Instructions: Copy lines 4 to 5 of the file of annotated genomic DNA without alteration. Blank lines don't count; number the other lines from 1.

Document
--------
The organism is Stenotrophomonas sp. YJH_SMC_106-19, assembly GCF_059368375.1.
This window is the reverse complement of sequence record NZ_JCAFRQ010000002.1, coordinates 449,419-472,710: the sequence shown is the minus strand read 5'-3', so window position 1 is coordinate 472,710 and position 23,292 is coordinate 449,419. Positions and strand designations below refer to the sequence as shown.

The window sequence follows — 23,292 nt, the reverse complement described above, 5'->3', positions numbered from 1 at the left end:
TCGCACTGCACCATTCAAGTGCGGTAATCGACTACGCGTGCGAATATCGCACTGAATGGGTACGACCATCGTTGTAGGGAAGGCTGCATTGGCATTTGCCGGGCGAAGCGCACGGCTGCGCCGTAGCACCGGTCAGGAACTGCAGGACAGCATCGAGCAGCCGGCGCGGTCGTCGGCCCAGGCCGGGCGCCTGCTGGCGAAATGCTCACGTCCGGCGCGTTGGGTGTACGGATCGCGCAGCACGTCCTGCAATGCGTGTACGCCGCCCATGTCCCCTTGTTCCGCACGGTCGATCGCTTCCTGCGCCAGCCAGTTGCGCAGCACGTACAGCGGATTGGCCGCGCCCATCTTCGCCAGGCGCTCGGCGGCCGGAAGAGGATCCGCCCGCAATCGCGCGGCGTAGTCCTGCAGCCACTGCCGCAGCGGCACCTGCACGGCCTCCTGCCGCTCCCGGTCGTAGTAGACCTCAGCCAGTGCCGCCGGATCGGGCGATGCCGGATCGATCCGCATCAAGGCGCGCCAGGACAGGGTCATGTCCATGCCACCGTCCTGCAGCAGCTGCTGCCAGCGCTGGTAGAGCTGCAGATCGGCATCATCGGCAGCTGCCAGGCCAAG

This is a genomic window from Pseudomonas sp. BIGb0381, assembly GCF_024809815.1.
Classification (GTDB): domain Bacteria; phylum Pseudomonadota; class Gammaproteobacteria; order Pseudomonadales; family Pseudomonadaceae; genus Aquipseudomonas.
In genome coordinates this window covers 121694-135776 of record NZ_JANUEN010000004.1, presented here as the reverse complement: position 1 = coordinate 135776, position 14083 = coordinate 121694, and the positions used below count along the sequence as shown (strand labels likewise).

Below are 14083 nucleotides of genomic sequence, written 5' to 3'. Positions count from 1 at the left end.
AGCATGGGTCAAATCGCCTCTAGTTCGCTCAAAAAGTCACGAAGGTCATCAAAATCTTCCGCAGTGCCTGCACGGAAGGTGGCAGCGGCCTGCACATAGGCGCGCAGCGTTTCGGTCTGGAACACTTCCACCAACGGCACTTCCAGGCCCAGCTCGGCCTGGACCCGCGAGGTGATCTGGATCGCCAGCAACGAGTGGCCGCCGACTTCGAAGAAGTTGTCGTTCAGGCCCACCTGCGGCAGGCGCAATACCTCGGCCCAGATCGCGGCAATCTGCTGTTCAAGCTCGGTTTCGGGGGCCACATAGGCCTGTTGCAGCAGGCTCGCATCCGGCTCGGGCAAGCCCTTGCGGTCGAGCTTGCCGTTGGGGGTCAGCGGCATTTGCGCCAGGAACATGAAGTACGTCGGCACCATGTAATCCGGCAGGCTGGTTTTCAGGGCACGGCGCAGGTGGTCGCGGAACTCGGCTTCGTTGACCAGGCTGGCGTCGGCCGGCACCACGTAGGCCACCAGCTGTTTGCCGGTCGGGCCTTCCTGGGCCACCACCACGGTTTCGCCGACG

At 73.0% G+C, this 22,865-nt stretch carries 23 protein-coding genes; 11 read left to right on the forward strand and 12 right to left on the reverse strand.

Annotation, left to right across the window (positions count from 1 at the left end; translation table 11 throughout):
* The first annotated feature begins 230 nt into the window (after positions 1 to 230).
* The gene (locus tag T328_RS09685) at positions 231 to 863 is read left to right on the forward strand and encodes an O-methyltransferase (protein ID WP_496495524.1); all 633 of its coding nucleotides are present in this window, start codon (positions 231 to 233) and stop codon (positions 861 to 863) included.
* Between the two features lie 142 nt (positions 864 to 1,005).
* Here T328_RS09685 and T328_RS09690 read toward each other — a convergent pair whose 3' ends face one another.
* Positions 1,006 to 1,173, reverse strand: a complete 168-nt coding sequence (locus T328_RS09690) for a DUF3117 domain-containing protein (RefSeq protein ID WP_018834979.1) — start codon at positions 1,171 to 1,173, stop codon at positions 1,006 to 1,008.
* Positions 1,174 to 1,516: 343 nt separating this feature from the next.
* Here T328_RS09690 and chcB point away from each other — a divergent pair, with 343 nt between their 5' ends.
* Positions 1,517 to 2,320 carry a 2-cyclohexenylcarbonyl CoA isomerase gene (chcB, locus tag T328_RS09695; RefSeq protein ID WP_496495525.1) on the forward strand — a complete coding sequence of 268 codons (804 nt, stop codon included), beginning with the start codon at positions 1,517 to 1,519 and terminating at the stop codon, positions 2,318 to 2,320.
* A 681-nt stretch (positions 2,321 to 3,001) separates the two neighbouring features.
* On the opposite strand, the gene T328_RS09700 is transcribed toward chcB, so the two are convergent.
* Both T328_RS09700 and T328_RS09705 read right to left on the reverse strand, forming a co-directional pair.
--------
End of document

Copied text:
TCGCACTGCACCATTCAAGTGCGGTAATCGACTACGCGTGCGAATATCGCACTGAATGGGTACGACCATCGTTGTAGGGAAGGCTGCATTGGCATTTGCCGGGCGAAGCGCACGGCTGCGCCGTAGCACCGGTCAGGAACTGCAGGACAGCATCGAGCAGCCGGCGCGGTCGTCGGCCCAGGCCGGGCGCCTGCTGGCGAAATGCTCACGTCCGGCGCGTTGGGTGTACGGATCGCGCAGCACGTCCTGCAATGCGTGTACGCCGCCCATGTCCCCTTGTTCCGCACGGTCGATCGCTTCCTGCGCCAGCCAGTTGCGCAGCACGTACAGCGGATTGGCCGCGCCCATCTTCGCCAGGCGCTCGGCGGCCGGAAGAGGATCCGCCCGCAATCGCGCGGCGTAGTCCTGCAGCCACTGCCGCAGCGGCACCTGCACGGCCTCCTGCCGCTCCCGGTCGTAGTAGACCTCAGCCAGTGCCGCCGGATCGGGCGATGCCGGATCGATCCGCATCAAGGCGCGCCAGGACAGGGTCATGTCCATGCCACCGTCCTGCAGCAGCTGCTGCCAGCGCTGGTAGAGCTGCAGATCGGCATCATCGGCAGCTGCCAGGCCAAG

This is a genomic window from Pseudomonas sp. BIGb0381, assembly GCF_024809815.1.